Before you dig into your next serve of glistening Christmas ham, rich gravy and potatoes drenched in baked fat, and before you chug another glass of frustratingly warm rose, pause for a moment and think. What impact will your actions have on the nation's aggregate productivity statistics? Could your second portion of brandy-smothered pudding be that final straw that pushes Australia's OECD ranking below New Zealand's?
These are the big questions the Government would like us to ask over the Christmas break. The Federal Government's Preventative Health Taskforce -- one of the higher-profile inquiries of the few dozen announced this year -- wants to make individual overindulgence everybody's problem.
According to the taskforce, obesity costs Australia $58.2 billion a year, which makes you wonder why we don't just keep all our money in an oatmeal tin where obesity can't find it. This is a huge amount. The taskforce claims that the cost of alcohol abuse is a bit more modest -- $15 billion -- but that's still a lot.
We are used to reading enormous numbers like that every day in the press. But for the most part, they consist of so many assumptions piled upon yet more assumptions that they are worthless.
One study last year claimed that Australia loses $2 billion in productivity to email spam every year. The consultancy that published the study imagines that every millisecond Australians spend deleting spam emails is a millisecond that they aren't extracting money from consumers. But, in reality, most employees find deleting spam a welcome distraction from refreshing Facebook.
So when the taskforce and the Government tell us that alcohol and obesity cost us the better part of $100 billion, what does that actually mean? Not that much.
It would be fair enough if the cost was limited to the direct cost of alcohol and obesity to the government. With a public health care system, taxpayers bear some of the costs of hospitalisation but, in defence of fat people and drunkards, they pay taxes too.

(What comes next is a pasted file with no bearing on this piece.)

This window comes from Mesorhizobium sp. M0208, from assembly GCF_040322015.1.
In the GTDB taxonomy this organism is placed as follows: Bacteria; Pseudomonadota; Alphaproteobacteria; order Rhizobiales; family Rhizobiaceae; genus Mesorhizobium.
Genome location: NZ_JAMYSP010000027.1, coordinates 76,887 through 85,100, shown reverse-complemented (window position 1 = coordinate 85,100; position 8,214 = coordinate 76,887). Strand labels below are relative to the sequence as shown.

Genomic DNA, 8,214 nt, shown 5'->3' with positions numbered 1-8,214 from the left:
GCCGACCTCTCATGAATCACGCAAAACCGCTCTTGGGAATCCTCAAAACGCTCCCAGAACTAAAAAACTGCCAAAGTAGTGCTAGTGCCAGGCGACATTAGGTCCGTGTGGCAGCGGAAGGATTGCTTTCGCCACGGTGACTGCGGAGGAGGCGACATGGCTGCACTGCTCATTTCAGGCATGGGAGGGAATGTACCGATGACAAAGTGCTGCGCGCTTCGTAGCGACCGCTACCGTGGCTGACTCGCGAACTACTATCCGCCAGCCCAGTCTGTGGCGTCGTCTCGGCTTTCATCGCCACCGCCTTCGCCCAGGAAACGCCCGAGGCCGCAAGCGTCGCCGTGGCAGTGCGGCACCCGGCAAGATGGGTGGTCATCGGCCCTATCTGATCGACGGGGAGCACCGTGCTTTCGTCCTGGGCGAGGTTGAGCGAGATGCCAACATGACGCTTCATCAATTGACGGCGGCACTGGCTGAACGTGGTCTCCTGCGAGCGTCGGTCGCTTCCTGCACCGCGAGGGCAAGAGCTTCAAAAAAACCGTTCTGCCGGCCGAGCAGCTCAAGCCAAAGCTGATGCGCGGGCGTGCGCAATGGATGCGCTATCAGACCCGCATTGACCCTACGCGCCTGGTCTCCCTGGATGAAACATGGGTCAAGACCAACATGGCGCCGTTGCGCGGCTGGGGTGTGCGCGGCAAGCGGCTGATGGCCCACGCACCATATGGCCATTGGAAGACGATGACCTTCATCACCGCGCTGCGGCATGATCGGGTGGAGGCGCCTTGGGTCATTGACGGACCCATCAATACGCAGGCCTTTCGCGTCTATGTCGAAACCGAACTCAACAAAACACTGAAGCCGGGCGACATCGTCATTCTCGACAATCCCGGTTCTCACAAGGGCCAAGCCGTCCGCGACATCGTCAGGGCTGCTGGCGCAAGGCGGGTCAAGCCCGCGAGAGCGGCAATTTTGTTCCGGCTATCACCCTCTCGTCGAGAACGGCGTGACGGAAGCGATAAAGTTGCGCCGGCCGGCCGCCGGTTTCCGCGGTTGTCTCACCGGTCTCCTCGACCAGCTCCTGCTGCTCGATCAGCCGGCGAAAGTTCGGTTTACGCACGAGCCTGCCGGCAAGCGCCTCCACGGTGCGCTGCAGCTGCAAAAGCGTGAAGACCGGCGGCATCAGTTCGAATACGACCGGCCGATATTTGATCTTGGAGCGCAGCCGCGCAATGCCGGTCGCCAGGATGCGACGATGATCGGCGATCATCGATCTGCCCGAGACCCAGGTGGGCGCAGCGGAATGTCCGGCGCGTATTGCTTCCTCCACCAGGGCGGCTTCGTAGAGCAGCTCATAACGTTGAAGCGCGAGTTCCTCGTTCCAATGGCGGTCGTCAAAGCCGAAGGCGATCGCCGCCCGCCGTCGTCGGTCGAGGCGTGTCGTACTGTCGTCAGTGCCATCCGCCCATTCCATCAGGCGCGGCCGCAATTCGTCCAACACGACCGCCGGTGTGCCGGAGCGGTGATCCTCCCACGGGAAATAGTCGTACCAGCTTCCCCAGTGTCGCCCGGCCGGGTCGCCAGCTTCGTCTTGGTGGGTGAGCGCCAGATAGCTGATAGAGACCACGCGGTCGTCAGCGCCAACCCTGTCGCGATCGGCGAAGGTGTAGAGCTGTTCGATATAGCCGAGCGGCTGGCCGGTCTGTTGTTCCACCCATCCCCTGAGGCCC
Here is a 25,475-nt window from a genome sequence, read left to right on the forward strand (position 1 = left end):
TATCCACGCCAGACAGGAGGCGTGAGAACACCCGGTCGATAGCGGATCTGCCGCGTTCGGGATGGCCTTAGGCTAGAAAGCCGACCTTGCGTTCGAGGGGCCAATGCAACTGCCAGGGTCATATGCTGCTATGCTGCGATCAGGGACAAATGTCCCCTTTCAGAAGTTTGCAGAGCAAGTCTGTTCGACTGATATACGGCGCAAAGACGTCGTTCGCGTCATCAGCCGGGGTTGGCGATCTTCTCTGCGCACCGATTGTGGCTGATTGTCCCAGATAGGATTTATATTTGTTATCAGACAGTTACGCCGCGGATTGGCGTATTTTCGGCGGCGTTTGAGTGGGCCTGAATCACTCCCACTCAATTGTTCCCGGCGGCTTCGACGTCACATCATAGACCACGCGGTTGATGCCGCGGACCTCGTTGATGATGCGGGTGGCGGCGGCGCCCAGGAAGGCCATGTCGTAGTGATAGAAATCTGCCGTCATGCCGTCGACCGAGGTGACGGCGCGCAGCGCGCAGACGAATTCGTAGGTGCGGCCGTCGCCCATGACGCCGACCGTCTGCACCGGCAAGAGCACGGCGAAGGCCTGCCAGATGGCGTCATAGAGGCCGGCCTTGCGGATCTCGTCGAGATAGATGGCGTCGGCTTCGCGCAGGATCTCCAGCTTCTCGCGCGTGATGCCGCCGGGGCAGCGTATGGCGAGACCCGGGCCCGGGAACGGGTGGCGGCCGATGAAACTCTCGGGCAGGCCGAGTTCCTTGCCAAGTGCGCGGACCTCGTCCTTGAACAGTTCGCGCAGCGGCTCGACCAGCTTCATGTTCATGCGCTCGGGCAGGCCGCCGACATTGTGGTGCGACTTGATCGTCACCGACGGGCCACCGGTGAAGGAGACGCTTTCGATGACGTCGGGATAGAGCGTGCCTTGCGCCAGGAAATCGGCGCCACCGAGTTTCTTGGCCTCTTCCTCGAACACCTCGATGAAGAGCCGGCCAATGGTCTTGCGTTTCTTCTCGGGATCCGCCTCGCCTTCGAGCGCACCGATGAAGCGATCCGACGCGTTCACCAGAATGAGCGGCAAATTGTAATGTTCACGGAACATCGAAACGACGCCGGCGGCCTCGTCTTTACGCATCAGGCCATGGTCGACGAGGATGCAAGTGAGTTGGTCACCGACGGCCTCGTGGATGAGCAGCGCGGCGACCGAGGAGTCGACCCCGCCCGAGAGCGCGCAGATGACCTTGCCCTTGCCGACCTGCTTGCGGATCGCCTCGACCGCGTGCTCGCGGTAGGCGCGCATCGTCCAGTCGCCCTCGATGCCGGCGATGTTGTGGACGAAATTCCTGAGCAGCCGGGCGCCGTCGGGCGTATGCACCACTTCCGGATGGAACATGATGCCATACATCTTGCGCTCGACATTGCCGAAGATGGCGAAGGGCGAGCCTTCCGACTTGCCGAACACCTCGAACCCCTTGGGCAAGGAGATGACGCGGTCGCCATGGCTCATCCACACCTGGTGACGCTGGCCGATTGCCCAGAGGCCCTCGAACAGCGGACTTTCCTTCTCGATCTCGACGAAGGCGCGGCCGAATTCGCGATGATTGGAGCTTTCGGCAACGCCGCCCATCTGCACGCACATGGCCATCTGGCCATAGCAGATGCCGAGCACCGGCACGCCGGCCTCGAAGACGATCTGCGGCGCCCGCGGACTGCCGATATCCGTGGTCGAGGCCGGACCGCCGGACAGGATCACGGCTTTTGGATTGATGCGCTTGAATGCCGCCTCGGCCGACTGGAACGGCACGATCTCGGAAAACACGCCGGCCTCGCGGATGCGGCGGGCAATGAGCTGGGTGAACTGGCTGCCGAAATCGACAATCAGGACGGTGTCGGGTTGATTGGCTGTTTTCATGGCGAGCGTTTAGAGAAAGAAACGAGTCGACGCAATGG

Anyway, the idea that we need to stop people overindulging because taxpayers pick up the tab has always seemed more like an argument against public health than an argument for banning junk food. Is a public health system incompatible with individuals making their own choices about what to eat?
These arguments are frequently overblown -- in the case of drinking, the direct costs to the taxpayer are exceeded by the taxes on alcohol. Public health activists argue that obesity and alcohol are ripping dollars out of the Australian economy -- as if we could figure out how much an overweight 50-year-old bank manager could have earned if he ate only salads. If we were all teetotal triathletes with doctorates in pure mathematics, the country's productivity stats would be awesome.
Some of the other "costs" are even less grounded in reality. To derive the $15 billion cost of alcohol, the taskforce adds up things like the cost of policing, property damage, insurance administration, and the lost productivity of those prisoners who may be locked up for crimes committed after drinking a six-pack. They even count the cost of lost household labour, as if instead of relaxing with a glass of wine in the evening everybody should be vacuuming the lounge room.
We can all imagine better choices other people could make. Yes, if the intern hadn't been out till 5am, there wouldn't have been that typo in the annual report. And perhaps instead of going to Friday after-work drinks we could all be inventing stuff. But that doesn't mean we should blame alcohol for the intern's lack of dedication or our lack of time machines.
There are costs incurred by every choice we make. If there weren't costs, they wouldn't be called "choices", they'd just be "things we do". But multiplying ridiculous assumptions in order to arrive at the largest possible number only obscures the real question at hand: is your fondness for cake anyone else's business?
In a savvy political move, the taskforce plans to report back in the new year. No sane government would want to be caught nagging us during our cherished festival of gluttony and inebriation.
So every time you sip your Christmas coldie, a statistician updates a spreadsheet. But don't worry too much about it -- you're having more fun than he is.